He built his own furnace and now he has problems

I built my own wood furnace and I have a question concerning the chimney I need for proper function.  The furnace I built typically exhausts the smoke between 250 and 300  degrees F.  Although the smoke normally travels through a system of heat exchangers, for tending the fire there is a by-pass baffle that lets the smoke directly enter the flue pipe above and behind the feed door.  The  flue pipe is 8" diameter and the door is 14" x 21", resulting in a ratio of  6:1 for door area to flue area.

There are no restriction or bends that  the smoke must make to enter the flue with the by-pass open.  I currently have the stove connected  by 2 feet of 8 inch pipe and two 90 degree elbows to a masonry chimney that has an  8" square flue. From inlet to outlet the chimney is about 20' tall.  The chimney is plenty high enough  above the roof line, and there are no hills or trees to the west of the chimney.  The house is an old leaky farmhouse, so there is no problem  with negative pressures inside the house. Most of the chimney is inside  the house.  I looked up the chimney with the aid of a mirror and there is no blockage.

The stove burns fine, but I can not tend the fire without a great deal of smoke entering the basement.  In fact, I can't open the door more than a few inches before smoke enters the house.  There is less than .02" of water column vacuum in the chimney.  I measured the temperature of the smoke exiting the chimney and it was 125 degrees F.

Would an 8 inch insulated stainless steel chimney take care of my problem?  I know that a round flue draws better than a square flue of the same area,  and by not cooling the smoke so much in the chimney,  I'm sure to get  more draw.  I don't want to spend the money on a new chimney if it won't  solve my smoking problem.  I was hoping you could make some suggestions.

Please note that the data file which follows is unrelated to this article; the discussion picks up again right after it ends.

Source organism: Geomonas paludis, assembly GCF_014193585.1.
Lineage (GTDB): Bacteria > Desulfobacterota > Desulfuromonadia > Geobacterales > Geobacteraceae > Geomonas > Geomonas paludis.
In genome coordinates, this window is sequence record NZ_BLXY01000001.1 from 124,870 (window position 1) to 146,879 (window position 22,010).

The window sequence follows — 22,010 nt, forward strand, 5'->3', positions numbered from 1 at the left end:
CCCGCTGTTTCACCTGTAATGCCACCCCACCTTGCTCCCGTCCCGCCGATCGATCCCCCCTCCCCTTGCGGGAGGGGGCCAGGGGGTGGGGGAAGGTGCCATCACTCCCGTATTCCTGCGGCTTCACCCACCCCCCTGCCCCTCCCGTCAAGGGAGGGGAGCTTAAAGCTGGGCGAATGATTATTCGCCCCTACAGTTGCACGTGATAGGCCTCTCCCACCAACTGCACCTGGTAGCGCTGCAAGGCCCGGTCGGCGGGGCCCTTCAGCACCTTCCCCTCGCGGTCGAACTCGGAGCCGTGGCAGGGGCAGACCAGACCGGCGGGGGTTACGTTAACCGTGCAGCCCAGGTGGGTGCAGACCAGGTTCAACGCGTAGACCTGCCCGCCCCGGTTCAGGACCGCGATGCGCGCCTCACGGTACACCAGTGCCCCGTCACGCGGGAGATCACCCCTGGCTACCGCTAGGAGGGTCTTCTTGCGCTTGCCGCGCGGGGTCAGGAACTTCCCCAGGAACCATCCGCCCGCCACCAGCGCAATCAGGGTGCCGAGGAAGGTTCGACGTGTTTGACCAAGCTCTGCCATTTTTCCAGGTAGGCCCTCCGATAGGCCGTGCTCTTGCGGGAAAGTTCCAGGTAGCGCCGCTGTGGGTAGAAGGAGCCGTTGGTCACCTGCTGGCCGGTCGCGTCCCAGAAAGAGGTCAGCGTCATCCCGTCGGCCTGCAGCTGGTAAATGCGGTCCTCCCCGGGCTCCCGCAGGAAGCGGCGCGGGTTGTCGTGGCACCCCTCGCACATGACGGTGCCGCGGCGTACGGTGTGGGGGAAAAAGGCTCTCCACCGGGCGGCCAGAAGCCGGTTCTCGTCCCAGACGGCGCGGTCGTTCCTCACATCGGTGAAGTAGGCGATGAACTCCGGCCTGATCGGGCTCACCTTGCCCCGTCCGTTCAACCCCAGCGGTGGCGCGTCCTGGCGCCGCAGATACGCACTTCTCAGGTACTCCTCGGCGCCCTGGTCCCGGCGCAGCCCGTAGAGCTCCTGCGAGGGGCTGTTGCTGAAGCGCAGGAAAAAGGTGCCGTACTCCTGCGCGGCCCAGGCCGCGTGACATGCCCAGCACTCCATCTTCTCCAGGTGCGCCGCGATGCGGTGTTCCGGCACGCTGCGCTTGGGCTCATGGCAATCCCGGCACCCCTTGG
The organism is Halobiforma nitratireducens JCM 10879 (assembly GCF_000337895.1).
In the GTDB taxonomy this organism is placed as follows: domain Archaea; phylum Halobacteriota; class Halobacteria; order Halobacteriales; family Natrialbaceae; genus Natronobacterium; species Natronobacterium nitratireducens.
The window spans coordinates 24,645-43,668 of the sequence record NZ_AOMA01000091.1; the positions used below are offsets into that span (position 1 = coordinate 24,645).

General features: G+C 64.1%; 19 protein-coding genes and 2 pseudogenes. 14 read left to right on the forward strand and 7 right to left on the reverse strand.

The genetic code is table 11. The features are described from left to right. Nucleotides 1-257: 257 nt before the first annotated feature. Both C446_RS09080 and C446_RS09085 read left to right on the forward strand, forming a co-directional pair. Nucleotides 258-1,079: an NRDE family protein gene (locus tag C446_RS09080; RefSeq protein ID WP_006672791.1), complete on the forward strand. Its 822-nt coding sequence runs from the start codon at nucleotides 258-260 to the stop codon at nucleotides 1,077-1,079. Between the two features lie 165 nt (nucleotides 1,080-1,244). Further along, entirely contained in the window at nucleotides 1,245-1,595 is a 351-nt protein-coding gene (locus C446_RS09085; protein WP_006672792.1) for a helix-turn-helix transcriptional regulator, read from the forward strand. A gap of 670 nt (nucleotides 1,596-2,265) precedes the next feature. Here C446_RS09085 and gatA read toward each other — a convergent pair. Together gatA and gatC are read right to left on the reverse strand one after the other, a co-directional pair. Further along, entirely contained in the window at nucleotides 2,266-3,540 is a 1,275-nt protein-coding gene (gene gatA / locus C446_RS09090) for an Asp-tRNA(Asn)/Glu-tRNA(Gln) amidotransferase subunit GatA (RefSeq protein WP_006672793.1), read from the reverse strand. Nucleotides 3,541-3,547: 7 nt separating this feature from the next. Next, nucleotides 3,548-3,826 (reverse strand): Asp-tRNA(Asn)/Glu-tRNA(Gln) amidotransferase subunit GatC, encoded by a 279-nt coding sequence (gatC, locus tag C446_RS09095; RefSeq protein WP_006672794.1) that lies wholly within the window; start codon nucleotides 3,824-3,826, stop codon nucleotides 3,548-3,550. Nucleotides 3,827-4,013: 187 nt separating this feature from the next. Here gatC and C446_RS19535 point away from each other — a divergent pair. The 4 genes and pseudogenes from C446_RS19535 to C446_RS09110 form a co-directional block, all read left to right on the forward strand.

I think the problem is that your door is too large, you have too many restrictions in the venting system, and your temperatures are too low.  With a smaller door, say 12 x 12 (which is all that is really necessary), you might get away with two flue pipe elbows and another 90 degree change of direction at the chimney base. Alternatively, you might get away with a big door if you had a perfectly straight system from the flue outlet up.  But the combination you have is guaranteed to spill smoke when the door is opened.  Also, with draft of only 0.02" and a flue gas temperature of only 125 F almost any system would spill.

Here are some suggestions, starting with the cheapest and easiest things to try:

  • try starting your fires top down so you don't have to mess with the fire so much at start up.
  • try to get your flue gas temperature up higher; good systems need at least 200 F and 0.05 draft to limit spillage; you probably need double that considering your other problems.
  • replace the two 90 degree flue pipe elbows with two 45 degree elbows to eliminate the horizontal run and reduce restriction
  • since you built this thing yourself, you could modify the door to reduce its size (a lot)
  • your 8 x 8 tile chimney is probably only 6 1/4 x 6 1/4 inside which is very marginal for such a large door opening; you could consider having a sweep or installer remove the clay liner and install a 7" stainless steel liner